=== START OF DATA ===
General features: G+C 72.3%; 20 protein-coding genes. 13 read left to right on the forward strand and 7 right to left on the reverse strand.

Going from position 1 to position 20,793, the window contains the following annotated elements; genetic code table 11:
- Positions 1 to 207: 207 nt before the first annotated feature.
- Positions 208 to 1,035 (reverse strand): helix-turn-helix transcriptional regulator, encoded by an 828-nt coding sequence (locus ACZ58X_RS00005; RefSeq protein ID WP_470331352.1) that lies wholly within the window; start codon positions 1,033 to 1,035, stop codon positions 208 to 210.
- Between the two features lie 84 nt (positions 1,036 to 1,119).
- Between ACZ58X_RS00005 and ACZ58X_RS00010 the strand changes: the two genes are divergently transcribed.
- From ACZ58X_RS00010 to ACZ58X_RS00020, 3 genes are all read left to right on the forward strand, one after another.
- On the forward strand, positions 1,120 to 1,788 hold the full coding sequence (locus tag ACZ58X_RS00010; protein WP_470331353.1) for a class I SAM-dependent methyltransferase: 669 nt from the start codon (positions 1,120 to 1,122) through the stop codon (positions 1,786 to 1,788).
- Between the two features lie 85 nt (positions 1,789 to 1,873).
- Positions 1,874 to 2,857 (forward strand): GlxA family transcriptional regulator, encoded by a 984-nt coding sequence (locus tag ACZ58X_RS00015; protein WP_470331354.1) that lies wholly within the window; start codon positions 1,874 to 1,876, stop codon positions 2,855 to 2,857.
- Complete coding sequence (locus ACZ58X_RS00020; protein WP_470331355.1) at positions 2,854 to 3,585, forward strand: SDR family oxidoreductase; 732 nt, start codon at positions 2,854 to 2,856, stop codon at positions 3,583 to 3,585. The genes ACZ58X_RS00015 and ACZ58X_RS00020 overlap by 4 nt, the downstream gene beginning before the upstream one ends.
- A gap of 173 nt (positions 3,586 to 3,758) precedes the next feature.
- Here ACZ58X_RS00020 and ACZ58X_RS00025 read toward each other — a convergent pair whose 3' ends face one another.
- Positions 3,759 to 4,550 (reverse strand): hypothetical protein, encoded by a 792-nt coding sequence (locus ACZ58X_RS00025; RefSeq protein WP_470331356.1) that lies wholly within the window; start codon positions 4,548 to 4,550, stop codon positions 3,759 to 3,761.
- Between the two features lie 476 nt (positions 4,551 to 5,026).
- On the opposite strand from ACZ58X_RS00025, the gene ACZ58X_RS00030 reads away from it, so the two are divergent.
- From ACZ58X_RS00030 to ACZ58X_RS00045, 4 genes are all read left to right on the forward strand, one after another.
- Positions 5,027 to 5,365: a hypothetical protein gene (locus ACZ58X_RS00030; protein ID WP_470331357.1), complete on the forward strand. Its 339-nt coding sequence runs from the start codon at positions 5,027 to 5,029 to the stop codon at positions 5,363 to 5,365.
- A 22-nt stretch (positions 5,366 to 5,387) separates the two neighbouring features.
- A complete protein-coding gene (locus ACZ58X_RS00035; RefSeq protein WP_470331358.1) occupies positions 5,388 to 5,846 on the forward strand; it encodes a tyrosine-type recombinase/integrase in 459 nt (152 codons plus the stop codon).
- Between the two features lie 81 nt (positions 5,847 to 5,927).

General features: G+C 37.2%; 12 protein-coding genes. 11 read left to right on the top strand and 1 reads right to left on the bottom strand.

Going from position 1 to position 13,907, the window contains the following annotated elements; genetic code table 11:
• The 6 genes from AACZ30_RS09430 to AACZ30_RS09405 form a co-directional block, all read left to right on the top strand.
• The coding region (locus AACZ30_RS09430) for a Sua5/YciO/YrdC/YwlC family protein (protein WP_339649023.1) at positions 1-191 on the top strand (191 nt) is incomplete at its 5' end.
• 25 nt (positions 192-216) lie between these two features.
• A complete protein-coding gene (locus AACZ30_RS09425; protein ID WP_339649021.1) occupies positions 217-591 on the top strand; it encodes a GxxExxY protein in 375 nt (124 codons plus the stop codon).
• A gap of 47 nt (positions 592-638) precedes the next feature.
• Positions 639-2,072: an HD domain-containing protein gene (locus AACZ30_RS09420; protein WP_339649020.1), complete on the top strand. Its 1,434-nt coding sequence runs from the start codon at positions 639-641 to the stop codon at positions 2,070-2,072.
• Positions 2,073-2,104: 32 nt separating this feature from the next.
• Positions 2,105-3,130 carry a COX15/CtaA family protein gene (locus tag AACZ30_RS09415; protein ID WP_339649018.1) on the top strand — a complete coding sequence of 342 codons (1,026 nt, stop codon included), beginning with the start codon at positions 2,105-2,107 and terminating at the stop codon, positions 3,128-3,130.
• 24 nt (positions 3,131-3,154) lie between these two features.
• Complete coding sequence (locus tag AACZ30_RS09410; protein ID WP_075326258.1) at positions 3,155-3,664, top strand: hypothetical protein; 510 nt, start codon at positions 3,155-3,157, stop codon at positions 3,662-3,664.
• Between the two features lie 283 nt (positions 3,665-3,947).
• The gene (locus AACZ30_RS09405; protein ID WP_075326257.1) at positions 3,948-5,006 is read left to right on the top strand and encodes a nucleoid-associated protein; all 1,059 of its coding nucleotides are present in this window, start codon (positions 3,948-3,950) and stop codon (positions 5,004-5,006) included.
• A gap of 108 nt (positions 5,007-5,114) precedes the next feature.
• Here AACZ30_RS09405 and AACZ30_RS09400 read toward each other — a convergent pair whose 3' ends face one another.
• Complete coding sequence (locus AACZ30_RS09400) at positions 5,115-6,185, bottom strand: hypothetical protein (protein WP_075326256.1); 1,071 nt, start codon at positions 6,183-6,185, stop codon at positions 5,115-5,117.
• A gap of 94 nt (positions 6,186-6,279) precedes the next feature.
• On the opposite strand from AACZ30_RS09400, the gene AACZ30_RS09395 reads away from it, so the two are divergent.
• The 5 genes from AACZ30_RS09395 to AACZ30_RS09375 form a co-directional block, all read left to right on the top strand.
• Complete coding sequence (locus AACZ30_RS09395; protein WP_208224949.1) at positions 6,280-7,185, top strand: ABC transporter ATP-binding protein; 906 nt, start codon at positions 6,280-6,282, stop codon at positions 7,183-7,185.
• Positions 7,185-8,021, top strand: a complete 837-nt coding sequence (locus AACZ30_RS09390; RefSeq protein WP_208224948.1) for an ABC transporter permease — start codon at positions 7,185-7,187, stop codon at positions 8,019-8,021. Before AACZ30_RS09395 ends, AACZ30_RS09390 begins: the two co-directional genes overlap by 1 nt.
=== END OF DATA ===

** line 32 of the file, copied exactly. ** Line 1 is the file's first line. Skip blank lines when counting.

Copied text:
• 24 nt (positions 3,131-3,154) lie between these two features.